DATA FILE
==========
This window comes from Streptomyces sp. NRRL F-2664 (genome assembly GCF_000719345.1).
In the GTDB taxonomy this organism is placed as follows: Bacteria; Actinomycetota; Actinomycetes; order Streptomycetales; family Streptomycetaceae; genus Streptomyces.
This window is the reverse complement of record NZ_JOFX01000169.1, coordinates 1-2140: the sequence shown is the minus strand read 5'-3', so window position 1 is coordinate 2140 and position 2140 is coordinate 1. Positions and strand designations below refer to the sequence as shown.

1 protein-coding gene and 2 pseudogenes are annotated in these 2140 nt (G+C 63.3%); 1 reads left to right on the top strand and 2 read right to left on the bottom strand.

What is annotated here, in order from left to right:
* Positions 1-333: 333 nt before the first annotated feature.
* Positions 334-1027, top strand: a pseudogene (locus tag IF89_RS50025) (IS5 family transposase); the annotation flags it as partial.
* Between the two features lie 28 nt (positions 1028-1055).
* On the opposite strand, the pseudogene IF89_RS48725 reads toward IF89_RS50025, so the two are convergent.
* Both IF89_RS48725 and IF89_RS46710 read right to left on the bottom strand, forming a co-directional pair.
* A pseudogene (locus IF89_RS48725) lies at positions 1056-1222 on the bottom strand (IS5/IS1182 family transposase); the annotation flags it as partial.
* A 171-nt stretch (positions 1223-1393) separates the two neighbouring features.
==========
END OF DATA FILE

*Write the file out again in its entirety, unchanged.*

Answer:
This window comes from Streptomyces sp. NRRL F-2664 (genome assembly GCF_000719345.1).
In the GTDB taxonomy this organism is placed as follows: Bacteria; Actinomycetota; Actinomycetes; order Streptomycetales; family Streptomycetaceae; genus Streptomyces.
This window is the reverse complement of record NZ_JOFX01000169.1, coordinates 1-2140: the sequence shown is the minus strand read 5'-3', so window position 1 is coordinate 2140 and position 2140 is coordinate 1. Positions and strand designations below refer to the sequence as shown.

1 protein-coding gene and 2 pseudogenes are annotated in these 2140 nt (G+C 63.3%); 1 reads left to right on the top strand and 2 read right to left on the bottom strand.

What is annotated here, in order from left to right:
* Positions 1-333: 333 nt before the first annotated feature.
* Positions 334-1027, top strand: a pseudogene (locus tag IF89_RS50025) (IS5 family transposase); the annotation flags it as partial.
* Between the two features lie 28 nt (positions 1028-1055).
* On the opposite strand, the pseudogene IF89_RS48725 reads toward IF89_RS50025, so the two are convergent.
* Both IF89_RS48725 and IF89_RS46710 read right to left on the bottom strand, forming a co-directional pair.
* A pseudogene (locus IF89_RS48725) lies at positions 1056-1222 on the bottom strand (IS5/IS1182 family transposase); the annotation flags it as partial.
* A 171-nt stretch (positions 1223-1393) separates the two neighbouring features.